The more we take away from public sector workers, the less likely we will get people to go into those fields. From the article stated above, it is policies like the one proposed regarding retirement and pensions that will only further discourage people from pursuing professions in law enforcement, education, and other public sector jobs.
So to, once again, shed some light on how pensions actually work, let’s look at the work of David Cay Johnston, American investigative journalist and author who focuses on economics and tax issues, and was the winner of the 2001 Pulitzer Prize for Beat Reporting.
Myth: your taxpayer dollars are funding public worker pension plans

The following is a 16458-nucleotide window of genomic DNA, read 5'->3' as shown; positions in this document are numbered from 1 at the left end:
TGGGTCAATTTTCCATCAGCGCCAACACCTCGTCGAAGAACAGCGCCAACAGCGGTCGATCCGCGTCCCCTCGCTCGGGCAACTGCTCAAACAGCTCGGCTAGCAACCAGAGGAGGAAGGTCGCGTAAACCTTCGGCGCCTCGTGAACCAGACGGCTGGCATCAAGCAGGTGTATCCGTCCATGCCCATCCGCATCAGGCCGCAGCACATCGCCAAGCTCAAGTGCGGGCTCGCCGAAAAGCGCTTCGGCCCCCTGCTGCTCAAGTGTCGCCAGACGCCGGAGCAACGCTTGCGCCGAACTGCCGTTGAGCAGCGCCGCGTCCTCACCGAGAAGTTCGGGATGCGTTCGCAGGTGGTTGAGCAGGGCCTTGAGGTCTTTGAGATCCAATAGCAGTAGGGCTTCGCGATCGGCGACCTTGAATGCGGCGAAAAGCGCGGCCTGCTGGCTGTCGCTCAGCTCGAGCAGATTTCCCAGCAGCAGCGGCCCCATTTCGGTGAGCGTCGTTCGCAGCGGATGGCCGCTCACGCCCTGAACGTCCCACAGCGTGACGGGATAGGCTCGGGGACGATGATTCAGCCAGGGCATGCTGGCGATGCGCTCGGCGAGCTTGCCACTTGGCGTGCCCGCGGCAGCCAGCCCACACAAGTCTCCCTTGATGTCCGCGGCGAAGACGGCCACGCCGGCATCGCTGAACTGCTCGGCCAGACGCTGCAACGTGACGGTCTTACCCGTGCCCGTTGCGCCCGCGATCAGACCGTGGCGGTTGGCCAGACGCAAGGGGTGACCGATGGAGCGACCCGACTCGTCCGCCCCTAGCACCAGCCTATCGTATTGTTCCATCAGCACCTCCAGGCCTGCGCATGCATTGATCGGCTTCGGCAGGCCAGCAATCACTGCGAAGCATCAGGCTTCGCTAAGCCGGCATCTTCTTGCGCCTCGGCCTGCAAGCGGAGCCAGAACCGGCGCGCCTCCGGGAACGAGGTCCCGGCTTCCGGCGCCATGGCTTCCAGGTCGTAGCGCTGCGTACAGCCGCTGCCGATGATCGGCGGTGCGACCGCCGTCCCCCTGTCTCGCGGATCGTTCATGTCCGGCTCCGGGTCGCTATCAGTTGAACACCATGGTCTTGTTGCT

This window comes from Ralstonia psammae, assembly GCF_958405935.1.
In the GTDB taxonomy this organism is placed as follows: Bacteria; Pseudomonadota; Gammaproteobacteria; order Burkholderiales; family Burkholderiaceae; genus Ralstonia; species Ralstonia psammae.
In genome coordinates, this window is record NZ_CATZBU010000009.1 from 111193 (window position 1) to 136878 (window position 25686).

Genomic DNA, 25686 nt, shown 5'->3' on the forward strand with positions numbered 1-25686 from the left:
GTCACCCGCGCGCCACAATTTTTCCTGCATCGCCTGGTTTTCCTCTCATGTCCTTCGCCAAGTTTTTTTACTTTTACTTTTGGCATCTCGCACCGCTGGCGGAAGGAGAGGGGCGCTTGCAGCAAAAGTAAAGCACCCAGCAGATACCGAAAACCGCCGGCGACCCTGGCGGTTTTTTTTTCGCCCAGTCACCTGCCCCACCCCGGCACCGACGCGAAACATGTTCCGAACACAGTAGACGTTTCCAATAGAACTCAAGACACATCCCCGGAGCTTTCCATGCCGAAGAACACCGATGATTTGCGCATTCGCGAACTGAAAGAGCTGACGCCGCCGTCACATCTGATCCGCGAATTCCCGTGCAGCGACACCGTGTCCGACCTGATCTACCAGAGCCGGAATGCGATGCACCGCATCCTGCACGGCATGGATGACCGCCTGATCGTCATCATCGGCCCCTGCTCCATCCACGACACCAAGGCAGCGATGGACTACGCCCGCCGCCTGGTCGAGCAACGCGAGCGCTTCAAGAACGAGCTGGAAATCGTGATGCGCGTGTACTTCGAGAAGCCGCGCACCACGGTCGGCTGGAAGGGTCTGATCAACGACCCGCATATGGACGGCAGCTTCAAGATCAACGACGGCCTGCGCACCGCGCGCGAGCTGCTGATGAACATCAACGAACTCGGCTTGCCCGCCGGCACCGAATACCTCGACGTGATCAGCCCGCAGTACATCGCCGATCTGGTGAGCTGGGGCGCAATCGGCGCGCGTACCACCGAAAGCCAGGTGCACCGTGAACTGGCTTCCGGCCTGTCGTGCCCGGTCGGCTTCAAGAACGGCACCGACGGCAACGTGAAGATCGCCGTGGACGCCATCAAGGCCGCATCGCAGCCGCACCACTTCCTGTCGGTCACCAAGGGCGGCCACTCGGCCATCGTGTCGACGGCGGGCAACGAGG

As Johnston notes, the media has perpetuated the falsehood by framing pensions as “contributions.” He states, “News reports routinely refer to contributions to pension plans by industry and government. Journalists perpetuate this misunderstanding by accepting the language politicians and others use without checking the facts, as when Gov. Scott Walker of Wisconsin said four years ago that he wanted state workers to “contribute more” to their pensions so taxpayers could contribute less. Using the term ‘contribution’ creates the false impression that pensions are a gift and therefore optional. There are no taxpayer contributions to public worker pension plans. All the money in these plans — except for investment earnings — is compensation that workers have earned.”